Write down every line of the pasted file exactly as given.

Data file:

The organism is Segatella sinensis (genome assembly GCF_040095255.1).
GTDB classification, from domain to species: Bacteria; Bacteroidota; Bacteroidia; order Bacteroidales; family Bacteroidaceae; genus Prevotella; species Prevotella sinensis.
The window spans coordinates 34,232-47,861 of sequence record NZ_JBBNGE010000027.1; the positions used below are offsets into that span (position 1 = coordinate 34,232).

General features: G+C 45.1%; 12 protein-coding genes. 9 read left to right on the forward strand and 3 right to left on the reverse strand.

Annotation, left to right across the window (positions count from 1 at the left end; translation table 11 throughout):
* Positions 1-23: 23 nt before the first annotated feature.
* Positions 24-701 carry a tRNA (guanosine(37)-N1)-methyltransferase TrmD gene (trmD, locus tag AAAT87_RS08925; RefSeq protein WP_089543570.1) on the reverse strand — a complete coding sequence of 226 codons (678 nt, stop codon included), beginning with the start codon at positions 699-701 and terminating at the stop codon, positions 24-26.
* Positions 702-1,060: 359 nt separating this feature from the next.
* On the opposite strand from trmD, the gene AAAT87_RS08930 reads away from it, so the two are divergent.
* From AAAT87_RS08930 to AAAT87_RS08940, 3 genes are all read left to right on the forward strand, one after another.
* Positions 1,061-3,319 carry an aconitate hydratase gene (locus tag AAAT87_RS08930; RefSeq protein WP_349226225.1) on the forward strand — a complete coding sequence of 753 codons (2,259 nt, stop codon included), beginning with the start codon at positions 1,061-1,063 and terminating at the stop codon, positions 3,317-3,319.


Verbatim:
The organism is Segatella sinensis (genome assembly GCF_040095255.1).
GTDB classification, from domain to species: Bacteria; Bacteroidota; Bacteroidia; order Bacteroidales; family Bacteroidaceae; genus Prevotella; species Prevotella sinensis.
The window spans coordinates 34,232-47,861 of sequence record NZ_JBBNGE010000027.1; the positions used below are offsets into that span (position 1 = coordinate 34,232).

General features: G+C 45.1%; 12 protein-coding genes. 9 read left to right on the forward strand and 3 right to left on the reverse strand.

Annotation, left to right across the window (positions count from 1 at the left end; translation table 11 throughout):
* Positions 1-23: 23 nt before the first annotated feature.
* Positions 24-701 carry a tRNA (guanosine(37)-N1)-methyltransferase TrmD gene (trmD, locus tag AAAT87_RS08925; RefSeq protein WP_089543570.1) on the reverse strand — a complete coding sequence of 226 codons (678 nt, stop codon included), beginning with the start codon at positions 699-701 and terminating at the stop codon, positions 24-26.
* Positions 702-1,060: 359 nt separating this feature from the next.
* On the opposite strand from trmD, the gene AAAT87_RS08930 reads away from it, so the two are divergent.
* From AAAT87_RS08930 to AAAT87_RS08940, 3 genes are all read left to right on the forward strand, one after another.
* Positions 1,061-3,319 carry an aconitate hydratase gene (locus tag AAAT87_RS08930; RefSeq protein WP_349226225.1) on the forward strand — a complete coding sequence of 753 codons (2,259 nt, stop codon included), beginning with the start codon at positions 1,061-1,063 and terminating at the stop codon, positions 3,317-3,319.